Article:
Accessibility links

Robotic Fish Attracts the Real Thing

  • Rosanne Skirble

Looks do matter to zebrafish, which were attracted to this robot fish because of its bright color and round female-like shape. (M.Porfiri/Polytechnic Institute of New York University)

Looks do matter to zebrafish, which were attracted to this robot fish because of its bright color and round female-like shape. (M.Porfiri/Polytechnic Institute of New York University)

Robotic fish could one day play an important role in steering schools of real fish away from aquatic dangers, such as invasive species, pollution and other hazards, according to experimental evidence released in a new study.

Mechanical engineer Maurizio Porfiri works with zebrafish, the so-called lab rats of the aquatic world. He and his colleagues at New York University’s Polytechnic Institute designed a remote controlled, motorized zebrafish robot.

Painted blue with bright yellow stripes, the robotic fish was shaped to resemble a female which was ready to mate.

It was then put into a 65-liter tank, separated from the school by a transparent piece of Plexiglas.

Real fish like look of 'robo-fish'

And, says, Porfiri, "It worked!"
Mechanical engineer Maurizio Porfir holds one of his "robofish" creations in his New York lab. (Polytechnic Institute of New York University)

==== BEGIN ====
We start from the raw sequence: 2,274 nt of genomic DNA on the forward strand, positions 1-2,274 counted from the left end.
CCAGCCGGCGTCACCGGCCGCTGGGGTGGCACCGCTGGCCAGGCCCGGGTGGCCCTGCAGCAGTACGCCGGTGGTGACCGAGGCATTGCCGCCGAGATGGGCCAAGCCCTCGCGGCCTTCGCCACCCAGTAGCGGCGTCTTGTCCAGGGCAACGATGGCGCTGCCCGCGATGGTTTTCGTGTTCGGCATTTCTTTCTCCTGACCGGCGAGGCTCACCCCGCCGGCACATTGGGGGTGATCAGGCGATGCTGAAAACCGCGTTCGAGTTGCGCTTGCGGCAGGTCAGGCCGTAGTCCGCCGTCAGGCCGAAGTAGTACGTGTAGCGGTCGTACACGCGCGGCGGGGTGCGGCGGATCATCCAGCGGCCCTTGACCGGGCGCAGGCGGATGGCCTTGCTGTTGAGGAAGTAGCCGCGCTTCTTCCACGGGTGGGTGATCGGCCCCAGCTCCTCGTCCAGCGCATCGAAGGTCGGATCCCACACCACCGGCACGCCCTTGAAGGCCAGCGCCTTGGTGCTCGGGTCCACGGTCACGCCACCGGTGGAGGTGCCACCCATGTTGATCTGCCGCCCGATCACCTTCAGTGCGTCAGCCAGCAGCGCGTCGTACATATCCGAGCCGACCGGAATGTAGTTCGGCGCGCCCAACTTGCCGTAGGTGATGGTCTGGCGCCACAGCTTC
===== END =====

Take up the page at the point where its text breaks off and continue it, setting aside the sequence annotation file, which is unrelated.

Mechanical engineer Maurizio Porfir holds one of his "robofish" creations in his New York lab. (Polytechnic Institute of New York University)


The zebrafish were attracted to the shape and color of the robot as well as the movement of its tail.

Although the real fish preferred each other to the robot, they preferred spending time beside the robot to staying next to an empty space.

Both individual and groups of fish preferred the company of the robot.

Porfiri says even its large size didn’t seem to matter.

However, the researchers did notice the zebrafish tended to ignore the robot in the dark and were scared away by the noise of its motor.

Leading real fish away from danger

The findings bring scientists a step closer to deploying autonomous, self-directing robots to monitor and control fish behavior.

“So, for example, there can be an oil spill and you may want to have like a "sheep dog" that can guide your fish away to a safer area," Porfiri says. "Or you may simply have a hydro-powered plant where there are turbine blades that are spinning and they may be very dangerous to animals. So you may want to have a sentinel [fish] sitting there [to] guide your animals away from those dangerous situations.”

While submersible robots already help scientists with surveillance, exploration and data monitoring, Porfiri says a number of challenges remain before robotic fish can jump into an aquatic environment to manage fish behavior.

“What we need to understand from a scientific point of view is how to change the behavior and the performance of the robot so that it can exert different actions on different fish and behave differently in the presence of other stimuli. There are other animals living there. There are other obstacles.”
XS
SM
MD
LG